What’s the difference between detergent and disinfectant?
While detergents can get rid of dirt and impurities from objects and surfaces, it doesn’t kill germs. On the other hand, disinfectants are claimed to sanitise and remove different types of bacteria and viruses from surfaces. This is why it’s recommended that you start cleaning with a detergent and follow up with a disinfectant because both are needed to properly clean surfaces and reduce the risk of spreading germs.
How to clean speakers
Several parts make up your home stereo, such as:
- Speaker grills: the covering placed over the driver (cone-shaped parts that move to create sound) that prevents foreign objects and dust from building inside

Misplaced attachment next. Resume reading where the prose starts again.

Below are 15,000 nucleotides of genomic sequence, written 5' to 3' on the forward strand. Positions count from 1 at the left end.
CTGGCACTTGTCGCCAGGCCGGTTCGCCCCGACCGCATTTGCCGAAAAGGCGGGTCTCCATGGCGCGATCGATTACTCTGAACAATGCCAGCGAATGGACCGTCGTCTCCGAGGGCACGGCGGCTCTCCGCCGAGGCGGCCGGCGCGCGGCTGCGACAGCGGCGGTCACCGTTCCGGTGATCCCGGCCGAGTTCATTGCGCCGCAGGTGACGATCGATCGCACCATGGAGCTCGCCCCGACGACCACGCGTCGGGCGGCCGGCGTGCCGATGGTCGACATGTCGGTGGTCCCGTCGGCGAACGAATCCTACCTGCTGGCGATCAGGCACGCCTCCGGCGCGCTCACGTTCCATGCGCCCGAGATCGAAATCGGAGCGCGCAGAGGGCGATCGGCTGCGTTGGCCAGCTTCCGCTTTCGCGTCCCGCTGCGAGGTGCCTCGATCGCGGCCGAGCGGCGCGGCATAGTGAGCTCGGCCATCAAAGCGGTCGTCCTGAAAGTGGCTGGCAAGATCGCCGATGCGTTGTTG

- Speaker cones: produce sound waves by pushing air back and forth
- Speaker terminals: the various types of connectors that attach to other types of audio equipment via wires.
Make sure to check the instruction manual for the best way to clean your speakers and to check which, if any, parts are removable for cleaning. Also, ensure all the cables are unplugged beforehand.
How to clean speaker grills
Speaker grills are typically made out of a fabric that is as delicate as pantyhose. These are often attached to frames and are easily removable. Otherwise, you might have a metal or plastic grill with a perforated checkerboard, dot, or waffle design. Here are a few things you can do to clean a speaker grill:
- If removable, take off the fabric covering (for fabric grills). Then, detach the frame by loosening the screws at the top and bottom corners. These shouldn’t require much force.
- If the grill is not removable, you can run a lint roller over a fabric grill. Otherwise, a can of pressurised air can be used on metal and plastic grills.